Another new exhibit was one entitled “Visible Vaults”, where a section of the museum was transformed into a replica of its archives. Most of the museum patrons, I noticed, passed by this exhibit, too afraid to touch anything even though there were signs encouraging interactivity. Me? I was like a kid in a candy store–I looked in all the cases and pulled open every drawer to check out what was inside. I found some really cool stuff, like a nightmarish etching by Goya of men with bat wings. Or a drawing by Andy Warhol of butterflies.

Finally, at the Fleet Science Center, I went to see the world’s largest display of LEGO art by Nathan Sawaya. The start of the exhibit starts out pretty safely with replicas of famous art in those tiny plastic bricks. But then, as you wind further into the exhibit, things take a dark turn as Sawaya gets into his own art. The penultimate series of LEGO sculptures was probably my favorite because they were a nihilistic interpretation of traditional American postcards. In some ways, it was surprising this got exhibited at all. The science center caters more towards kids and you’d think that anything with LEGOs should equal happy fun times. But I’m glad this was shown because it’s a great illustration of the fact that you can still express some serious, adult ideas with media that society might arbitrarily deem “childish”.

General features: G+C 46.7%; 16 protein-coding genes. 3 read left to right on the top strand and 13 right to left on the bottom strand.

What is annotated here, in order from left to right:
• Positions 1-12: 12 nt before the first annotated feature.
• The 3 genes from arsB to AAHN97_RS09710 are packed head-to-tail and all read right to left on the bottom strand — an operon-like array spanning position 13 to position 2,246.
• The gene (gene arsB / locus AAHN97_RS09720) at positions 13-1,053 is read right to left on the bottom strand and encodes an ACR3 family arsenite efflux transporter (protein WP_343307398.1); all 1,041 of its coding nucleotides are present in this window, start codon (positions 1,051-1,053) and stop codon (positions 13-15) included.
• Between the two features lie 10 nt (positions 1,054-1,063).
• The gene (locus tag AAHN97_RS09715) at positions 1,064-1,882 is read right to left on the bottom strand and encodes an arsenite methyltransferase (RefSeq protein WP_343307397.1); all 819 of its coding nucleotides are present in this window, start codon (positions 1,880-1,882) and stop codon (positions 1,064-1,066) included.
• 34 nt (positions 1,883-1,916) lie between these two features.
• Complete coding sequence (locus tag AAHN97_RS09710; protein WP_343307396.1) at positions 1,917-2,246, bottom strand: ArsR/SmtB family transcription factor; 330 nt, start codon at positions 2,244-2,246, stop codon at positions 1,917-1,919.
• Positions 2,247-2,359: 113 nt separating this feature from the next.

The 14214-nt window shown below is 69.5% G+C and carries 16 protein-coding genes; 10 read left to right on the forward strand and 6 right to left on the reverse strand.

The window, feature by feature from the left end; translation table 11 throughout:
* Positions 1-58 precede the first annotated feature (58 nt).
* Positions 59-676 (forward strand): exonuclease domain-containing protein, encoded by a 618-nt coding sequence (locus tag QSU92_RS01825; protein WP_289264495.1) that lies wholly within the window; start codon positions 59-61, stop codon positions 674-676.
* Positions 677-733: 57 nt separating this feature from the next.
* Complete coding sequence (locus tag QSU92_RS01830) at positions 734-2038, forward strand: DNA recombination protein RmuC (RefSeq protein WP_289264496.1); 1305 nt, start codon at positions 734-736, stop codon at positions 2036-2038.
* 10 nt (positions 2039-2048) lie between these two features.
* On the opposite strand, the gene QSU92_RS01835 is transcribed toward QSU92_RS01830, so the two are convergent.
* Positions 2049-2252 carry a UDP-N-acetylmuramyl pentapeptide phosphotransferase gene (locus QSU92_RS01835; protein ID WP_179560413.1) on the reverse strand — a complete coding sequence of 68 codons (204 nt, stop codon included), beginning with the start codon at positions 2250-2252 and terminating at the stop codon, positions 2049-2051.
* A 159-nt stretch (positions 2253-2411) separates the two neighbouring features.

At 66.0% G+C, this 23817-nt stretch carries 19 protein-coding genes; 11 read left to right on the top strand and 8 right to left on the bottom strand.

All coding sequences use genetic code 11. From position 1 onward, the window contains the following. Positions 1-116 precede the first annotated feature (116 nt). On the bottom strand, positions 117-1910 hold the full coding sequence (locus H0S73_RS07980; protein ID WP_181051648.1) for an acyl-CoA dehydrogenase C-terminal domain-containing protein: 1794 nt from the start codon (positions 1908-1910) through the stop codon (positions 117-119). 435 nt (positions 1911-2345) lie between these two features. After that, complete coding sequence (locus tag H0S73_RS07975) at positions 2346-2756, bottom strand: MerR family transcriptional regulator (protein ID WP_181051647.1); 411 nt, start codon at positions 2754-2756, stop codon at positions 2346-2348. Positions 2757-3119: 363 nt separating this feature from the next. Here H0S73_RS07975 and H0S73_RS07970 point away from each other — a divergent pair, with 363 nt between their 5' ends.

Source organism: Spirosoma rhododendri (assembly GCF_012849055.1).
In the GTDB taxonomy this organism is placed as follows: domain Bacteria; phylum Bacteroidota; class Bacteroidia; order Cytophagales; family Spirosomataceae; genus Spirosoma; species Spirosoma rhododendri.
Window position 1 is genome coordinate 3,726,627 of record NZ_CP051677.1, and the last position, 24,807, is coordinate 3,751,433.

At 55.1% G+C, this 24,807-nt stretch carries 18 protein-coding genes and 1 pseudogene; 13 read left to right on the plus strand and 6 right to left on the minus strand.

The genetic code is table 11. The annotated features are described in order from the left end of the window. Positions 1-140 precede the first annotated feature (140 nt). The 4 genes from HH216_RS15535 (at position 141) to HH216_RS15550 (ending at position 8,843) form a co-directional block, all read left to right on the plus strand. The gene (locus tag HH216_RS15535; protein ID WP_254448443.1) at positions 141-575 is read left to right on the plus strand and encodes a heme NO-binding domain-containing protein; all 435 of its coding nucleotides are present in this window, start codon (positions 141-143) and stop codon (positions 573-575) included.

TBR Pile #2 – The Shape of Desire by Sharon Shinn

Note: The TBR Pile series of posts aren’t strictly book reviews. It’s my excuse for writing a rambling blog post. While it will contain some of my thoughts about the book, I’ll may digress into other topics.

Okay, so my attempt at posting more regularly by writing about my to-be-read pile is not going as smoothly as I’d like. For one thing, I’m pretty busy with work stuff and I just haven’t found all that much free time to devote to reading. And another thing, despite my higher expectations for Shinn’s The Shape of Desire, this has turned out to be a dud. It was even less interesting to me than the first book on the TBR pile. So much so that I’ve decided to give up on it after page 70. Because I really don’t want to waste my time trying to slog through the rest of the book when there’s other stuff I could be reading.

Of course, the book could be absolutely awesome in the latter half. But I don’t have the patience for that. If an author is going to put out a book, it really should hook me from the beginning. I mean, it doesn’t have to be utterly brilliant straight in the first chapter, but it has to have something there in order to make me think, “Hey, something cool might be going on, I’ll read further.” For this book, it really did not help that it was in first person and the main character was an emotional wuss. It didn’t even matter if interesting stuff was happening around her, being in this main character’s head was straight up Boringsville. I don’t have to like the character–I’ve read first person stories before where the main character was a total asshole and yet I couldn’t wait to turn the next page to see what the hell was going to happen next–but the character has to be compelling. This character was not compelling.